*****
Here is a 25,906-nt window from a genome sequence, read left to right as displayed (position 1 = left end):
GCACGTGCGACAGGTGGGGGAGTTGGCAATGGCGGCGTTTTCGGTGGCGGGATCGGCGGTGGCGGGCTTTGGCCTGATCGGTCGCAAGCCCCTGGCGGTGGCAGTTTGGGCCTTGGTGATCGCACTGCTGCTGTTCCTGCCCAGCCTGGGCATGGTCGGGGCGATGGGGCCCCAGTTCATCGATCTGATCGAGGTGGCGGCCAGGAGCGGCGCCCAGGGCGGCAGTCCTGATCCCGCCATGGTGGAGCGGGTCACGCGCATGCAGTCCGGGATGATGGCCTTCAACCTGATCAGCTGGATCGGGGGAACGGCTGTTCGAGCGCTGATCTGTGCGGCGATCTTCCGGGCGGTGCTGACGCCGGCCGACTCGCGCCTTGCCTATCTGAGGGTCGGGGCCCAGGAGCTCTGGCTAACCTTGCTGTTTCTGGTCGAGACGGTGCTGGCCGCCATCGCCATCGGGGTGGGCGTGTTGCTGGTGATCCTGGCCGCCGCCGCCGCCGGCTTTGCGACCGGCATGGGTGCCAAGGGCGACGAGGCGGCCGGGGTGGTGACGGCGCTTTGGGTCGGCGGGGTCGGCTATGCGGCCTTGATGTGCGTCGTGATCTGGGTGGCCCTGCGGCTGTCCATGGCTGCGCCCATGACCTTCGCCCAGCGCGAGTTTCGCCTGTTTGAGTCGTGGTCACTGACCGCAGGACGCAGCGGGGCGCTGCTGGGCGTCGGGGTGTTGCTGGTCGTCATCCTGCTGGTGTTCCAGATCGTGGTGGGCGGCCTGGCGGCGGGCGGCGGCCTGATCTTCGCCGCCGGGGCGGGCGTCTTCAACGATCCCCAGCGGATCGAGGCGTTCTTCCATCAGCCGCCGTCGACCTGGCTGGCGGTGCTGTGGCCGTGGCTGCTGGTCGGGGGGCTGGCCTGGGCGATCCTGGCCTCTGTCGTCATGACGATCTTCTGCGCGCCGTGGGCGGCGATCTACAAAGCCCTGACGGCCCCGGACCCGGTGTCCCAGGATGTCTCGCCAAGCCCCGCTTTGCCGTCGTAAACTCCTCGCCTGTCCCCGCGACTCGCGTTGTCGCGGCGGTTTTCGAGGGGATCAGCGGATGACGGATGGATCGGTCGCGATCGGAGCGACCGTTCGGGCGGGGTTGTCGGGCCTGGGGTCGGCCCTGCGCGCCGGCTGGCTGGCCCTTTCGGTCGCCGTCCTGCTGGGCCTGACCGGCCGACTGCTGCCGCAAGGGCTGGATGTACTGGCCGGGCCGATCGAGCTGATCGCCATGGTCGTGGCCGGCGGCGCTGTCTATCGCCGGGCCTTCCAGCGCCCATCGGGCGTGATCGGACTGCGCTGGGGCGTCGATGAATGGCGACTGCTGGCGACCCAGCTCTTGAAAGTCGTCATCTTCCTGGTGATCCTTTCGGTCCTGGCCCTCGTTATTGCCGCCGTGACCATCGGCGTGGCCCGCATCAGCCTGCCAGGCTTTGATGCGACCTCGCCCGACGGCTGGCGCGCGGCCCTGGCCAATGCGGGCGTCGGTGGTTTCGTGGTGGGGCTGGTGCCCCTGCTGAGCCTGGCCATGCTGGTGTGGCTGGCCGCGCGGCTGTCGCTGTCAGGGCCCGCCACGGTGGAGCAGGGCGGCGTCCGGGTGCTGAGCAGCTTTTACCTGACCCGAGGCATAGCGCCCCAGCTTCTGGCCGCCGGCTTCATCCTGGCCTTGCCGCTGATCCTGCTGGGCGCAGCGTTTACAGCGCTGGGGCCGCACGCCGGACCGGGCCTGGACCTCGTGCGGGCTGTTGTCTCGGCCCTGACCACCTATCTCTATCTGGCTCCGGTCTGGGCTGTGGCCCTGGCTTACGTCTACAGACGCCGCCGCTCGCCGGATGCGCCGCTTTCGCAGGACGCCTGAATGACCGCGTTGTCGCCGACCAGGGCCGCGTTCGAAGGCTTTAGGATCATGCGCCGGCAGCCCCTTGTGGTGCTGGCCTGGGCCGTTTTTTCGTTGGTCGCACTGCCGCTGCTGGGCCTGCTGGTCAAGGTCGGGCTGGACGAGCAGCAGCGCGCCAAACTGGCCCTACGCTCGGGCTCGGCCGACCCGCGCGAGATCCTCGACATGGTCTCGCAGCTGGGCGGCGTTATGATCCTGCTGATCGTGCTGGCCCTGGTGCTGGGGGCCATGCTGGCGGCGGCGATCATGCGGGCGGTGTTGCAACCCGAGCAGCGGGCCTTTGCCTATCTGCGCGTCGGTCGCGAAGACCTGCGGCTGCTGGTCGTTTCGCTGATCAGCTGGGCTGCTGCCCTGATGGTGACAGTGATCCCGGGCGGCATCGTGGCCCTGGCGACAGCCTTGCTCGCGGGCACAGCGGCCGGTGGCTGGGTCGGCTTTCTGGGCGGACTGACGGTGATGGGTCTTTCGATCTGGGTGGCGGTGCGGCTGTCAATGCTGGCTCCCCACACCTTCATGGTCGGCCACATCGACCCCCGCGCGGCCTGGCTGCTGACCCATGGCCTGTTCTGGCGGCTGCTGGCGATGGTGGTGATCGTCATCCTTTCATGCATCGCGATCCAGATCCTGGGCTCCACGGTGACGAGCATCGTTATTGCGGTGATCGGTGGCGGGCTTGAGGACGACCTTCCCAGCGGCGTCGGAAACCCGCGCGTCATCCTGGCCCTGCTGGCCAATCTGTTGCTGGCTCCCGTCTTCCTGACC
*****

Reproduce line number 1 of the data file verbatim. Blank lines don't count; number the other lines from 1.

Here is a 25,906-nt window from a genome sequence, read left to right as displayed (position 1 = left end):